The Core, directed by Joe Amiel is all about the Earth’s core. Due to an unknown set of circumstances, the core of the Earth stops spinning. This causes the Earth’s electromagnetic field to deteriorate, leading to a series of extreme natural disasters and exposure to deadly forms of radiation from outer space. It is up to a team of scientists, weapons specialists and & pilots to become ‘terranauts’ and figure out a way to make our core start spinning again. In this team we have professor Joshua Keyes (Aaron Eckhart), pilots Robert Iverson (Bruce Underwood) & Rebecca Childs (Hilary Swank), and prominent academic (Stanley Tucci); among other crew members.
Though this movie had a unique premise, its execution was eerily similar to a number of Roland Emmerich disaster movies; we observed the destruction of famous monuments the world over, excessive involvement of the US army, and a nail-biting climatic finale. There were a few sequences in the film that, in principle, were well thought of in that they illustrated the devastating consequences on our planet if our core were to stop spinning. Examples include the London pigeon sequence and the Rome lightning strike sequence (you’ll know exactly what these are if you watch the movie).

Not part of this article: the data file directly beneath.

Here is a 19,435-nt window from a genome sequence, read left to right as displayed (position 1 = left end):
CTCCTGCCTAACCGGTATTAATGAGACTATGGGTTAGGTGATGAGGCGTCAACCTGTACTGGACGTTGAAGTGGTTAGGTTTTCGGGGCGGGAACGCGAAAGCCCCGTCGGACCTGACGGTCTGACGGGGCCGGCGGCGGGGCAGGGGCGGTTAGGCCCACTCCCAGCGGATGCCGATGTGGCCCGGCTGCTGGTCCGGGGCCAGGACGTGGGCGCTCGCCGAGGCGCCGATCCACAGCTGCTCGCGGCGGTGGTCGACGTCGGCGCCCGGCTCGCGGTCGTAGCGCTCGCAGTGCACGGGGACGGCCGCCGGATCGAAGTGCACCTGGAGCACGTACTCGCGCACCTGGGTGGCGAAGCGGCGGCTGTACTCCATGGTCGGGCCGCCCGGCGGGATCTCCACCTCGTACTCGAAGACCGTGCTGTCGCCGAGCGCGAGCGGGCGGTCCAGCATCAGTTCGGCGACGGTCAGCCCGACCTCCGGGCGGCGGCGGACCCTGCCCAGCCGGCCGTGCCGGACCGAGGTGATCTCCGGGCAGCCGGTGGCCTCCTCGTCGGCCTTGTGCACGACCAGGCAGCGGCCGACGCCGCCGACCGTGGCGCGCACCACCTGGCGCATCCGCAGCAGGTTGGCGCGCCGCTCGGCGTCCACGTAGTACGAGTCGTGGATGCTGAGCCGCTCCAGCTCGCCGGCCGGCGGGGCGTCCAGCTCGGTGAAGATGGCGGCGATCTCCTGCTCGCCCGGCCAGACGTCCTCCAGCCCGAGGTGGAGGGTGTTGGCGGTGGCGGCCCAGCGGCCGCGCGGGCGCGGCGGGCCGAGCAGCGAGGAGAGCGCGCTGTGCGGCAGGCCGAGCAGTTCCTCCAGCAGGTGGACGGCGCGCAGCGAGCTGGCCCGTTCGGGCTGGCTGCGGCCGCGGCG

All the performances were also quite palatable. The actors did a good enough job to make me accept the camaraderie between the different crew members. There was no particular actor that ‘stood out’ among the rest; everybody seemed to be on equal footing and had an equal contribution to the positive aspects of this movie. The science discussed in The Core also seemed to be relatively well thought out. Being an engineering graduate, I saw no gaping flaws or inconsistencies that would have damaged the credibility of this movie for the scientific community. I don’t know though, maybe there’s a blog post out there that rants about the lackluster use of physics or chemical engineering in this film?
On the negative side, the CGI was laughably bad, especially for a film released in 2003. There were also a bunch of sequences that showed a programmer prominently hacking his way through some of the most secure military databases in the world. I’m sure cyber security experts out there were fuming in those moments; they seemed completely unrealistic. But overall, I didn’t hate The Core. Its premise was unique, and had components that made it a satisfactory ‘end-of-the-world’ movie.